PW: No one likes to be judged, right? No one! Daily we interact or live life with the lost, hurt and broken, and we have to remember that as we watch their actions, we don’t know their story. Who am I to judge and assume that I’m better than they are? If you risk your heart for just a moment and take the time to see them, I mean really see them, they will feel that. Every lost person wants to be found. Everyone wants to be seen. Everyone wants and desires to be known. And who are we, as Christians, to judge them in the name of Jesus? That makes us no better.

I watched Christians closely. I had several try to “save” me. But it wasn’t until I saw people love outside of themselves to love me at any risk, you know: “Christ’s love was not cautious but extravagant. Love like that.” When I saw that in motion from Christ-followers, I had to have what they had! Our expression of Him, Who lives inside of us, and the love that comes from that changes everything!

HH: It’s important to you that the people you interact with, from the club managers, to those working the doors, to the strippers all be treated with honor. How has this type of thinking given you open doors and opportunities that you might not have been given otherwise?

PW: Everyone is God’s kid. Everyone has a story and why they’re where they are working too. If we start any kind of outreach with judgment against an individual, who are we to be doing outreach? Wasn’t it the religious that Jesus chastised, not the sinners? This is the perfect example of not being cautious.

We are called to honor everyone we come in contact with. To step outside of ourselves and extravagantly love everyone. Everyone has the opportunity and the invitation to Him, and when the managers and everyone that works there (in the clubs) gets to see Christ’s love in action, their hearts have the opportunity to be opened to Him!

Honor opens doors, not only to the clubs, but to everyone’s hearts.

HH: Your ministry, “We Are Cherished,” practically shows love to the men and women in the sex industry by providing gift bags as well as weekly support groups. You provide a family-style meal for those who attend. How does sharing a meal together cultivate community and openness?

 PW: God has set a banquet table for each of us and invites us to sit with Him. Have communion with Him. Connect with Him. And at our weekly dinner and groups, there is something so beautiful and fun to be able to all sit down with each other over a yummy meal. It relaxes each woman and brings a “family” atmosphere, which invites them to share their heart openly and safely. During our meals, we have each woman share a celebration. This time of gratefulness brings each of us closer together and is also an example to newer women that you can make it out if you choose.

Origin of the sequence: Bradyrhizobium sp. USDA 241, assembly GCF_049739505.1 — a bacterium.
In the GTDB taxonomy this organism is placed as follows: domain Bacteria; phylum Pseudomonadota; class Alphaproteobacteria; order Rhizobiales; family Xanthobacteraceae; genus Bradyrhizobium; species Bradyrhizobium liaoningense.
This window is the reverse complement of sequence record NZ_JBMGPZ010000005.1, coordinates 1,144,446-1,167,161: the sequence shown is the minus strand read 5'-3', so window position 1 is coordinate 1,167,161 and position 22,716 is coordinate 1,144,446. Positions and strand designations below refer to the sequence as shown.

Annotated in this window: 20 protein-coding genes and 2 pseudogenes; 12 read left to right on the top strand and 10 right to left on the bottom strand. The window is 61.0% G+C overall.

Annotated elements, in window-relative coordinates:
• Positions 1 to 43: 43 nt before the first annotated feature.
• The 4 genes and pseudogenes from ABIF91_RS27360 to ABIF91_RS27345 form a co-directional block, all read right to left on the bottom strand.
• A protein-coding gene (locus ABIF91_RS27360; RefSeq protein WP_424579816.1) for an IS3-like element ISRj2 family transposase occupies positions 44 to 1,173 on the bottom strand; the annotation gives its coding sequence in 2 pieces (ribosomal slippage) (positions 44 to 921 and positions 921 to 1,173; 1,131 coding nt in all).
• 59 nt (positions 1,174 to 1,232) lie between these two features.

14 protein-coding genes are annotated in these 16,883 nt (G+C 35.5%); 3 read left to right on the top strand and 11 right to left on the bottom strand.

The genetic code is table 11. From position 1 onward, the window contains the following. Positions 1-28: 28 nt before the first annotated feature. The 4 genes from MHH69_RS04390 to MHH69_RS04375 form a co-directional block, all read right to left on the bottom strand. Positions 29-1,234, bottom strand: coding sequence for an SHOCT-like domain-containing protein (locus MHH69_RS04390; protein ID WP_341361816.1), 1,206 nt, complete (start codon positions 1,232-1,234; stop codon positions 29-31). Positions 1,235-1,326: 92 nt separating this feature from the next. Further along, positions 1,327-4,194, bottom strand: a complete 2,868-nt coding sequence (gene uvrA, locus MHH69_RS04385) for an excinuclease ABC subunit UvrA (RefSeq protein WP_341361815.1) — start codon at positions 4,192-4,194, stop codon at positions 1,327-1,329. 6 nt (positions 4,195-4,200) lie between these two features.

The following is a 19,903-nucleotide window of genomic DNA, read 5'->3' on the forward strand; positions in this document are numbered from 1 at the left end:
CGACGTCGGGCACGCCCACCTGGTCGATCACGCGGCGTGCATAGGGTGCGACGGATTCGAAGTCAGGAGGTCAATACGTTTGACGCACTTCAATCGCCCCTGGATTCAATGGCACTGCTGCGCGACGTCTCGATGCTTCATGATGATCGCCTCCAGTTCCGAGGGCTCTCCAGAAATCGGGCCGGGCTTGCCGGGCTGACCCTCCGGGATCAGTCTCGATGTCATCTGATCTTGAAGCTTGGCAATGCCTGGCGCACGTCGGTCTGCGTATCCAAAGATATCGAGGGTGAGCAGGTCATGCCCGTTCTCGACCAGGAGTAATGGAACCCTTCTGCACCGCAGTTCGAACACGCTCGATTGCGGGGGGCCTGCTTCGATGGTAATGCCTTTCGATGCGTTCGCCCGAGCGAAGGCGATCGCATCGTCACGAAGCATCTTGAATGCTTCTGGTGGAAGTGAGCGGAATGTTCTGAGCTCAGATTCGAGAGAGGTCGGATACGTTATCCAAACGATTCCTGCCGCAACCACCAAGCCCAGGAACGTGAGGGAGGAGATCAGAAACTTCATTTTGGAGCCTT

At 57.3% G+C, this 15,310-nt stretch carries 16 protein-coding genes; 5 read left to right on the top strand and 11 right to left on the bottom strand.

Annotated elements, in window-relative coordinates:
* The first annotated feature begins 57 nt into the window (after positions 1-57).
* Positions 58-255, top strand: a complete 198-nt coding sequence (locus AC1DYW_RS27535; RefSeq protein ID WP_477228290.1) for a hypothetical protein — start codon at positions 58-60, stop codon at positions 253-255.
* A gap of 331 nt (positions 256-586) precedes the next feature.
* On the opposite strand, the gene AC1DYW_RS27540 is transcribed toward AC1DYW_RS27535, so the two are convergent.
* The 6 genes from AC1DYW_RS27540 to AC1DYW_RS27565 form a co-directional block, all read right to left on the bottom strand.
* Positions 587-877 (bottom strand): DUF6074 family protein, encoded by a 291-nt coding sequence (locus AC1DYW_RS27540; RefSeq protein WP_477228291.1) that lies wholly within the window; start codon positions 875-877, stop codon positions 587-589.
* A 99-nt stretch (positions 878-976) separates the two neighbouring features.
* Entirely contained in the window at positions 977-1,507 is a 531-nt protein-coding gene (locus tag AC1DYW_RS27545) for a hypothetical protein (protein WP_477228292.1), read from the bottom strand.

At group recently, I had a butterfly (what we call our women) come up to me and say, “This is the first time I’ve ever really understood what having sisters really means. I have a family here.

If you’d like to learn more about “We Are Cherished” or how you can volunteer, you can visit their website: www.wearecherished.com. 

Also, we encourage you to check out Polly’s story published in her first book, Cherished: Shattered Innocence. Restored Hope.

Cherished is the story of a young girl, raped in a bathtub at the tender age of seven. It’s the story of a teenager, walking into an abortion clinic. It’s the story of a young wife and mother, masking her pain in a bottle. But more than that, it’s the story of how a very real enemy waged a very real war against this incredible woman from the time she was very small. It’s the story of how the lies he spoke to her became her truths, leading her into the darkest of places and the most difficult of times. And it’s the story of a woman and her Savior. It’s the story of how He rescues and saves, pulling us out of the pit in which we all find ourselves. It’s a story of healing and wholeness, truth and discovery. it’s a story of God’s voice. It’s the story of a woman becoming all that she was created to be.

About Holly Hrywnak

Holly is a 30ish-year-old writer who strives to share honestly and transparently in hopes that it will encourage others to be open about their own struggles and lessons learned. She's been accused of being sassy, which she finds to be an admirable attribute. Her favorite things include: making people laugh, chocolate, sweatshirt weather and authentic conversations over coffee. One day she hopes to find herself a bearded lumberjack to call her own.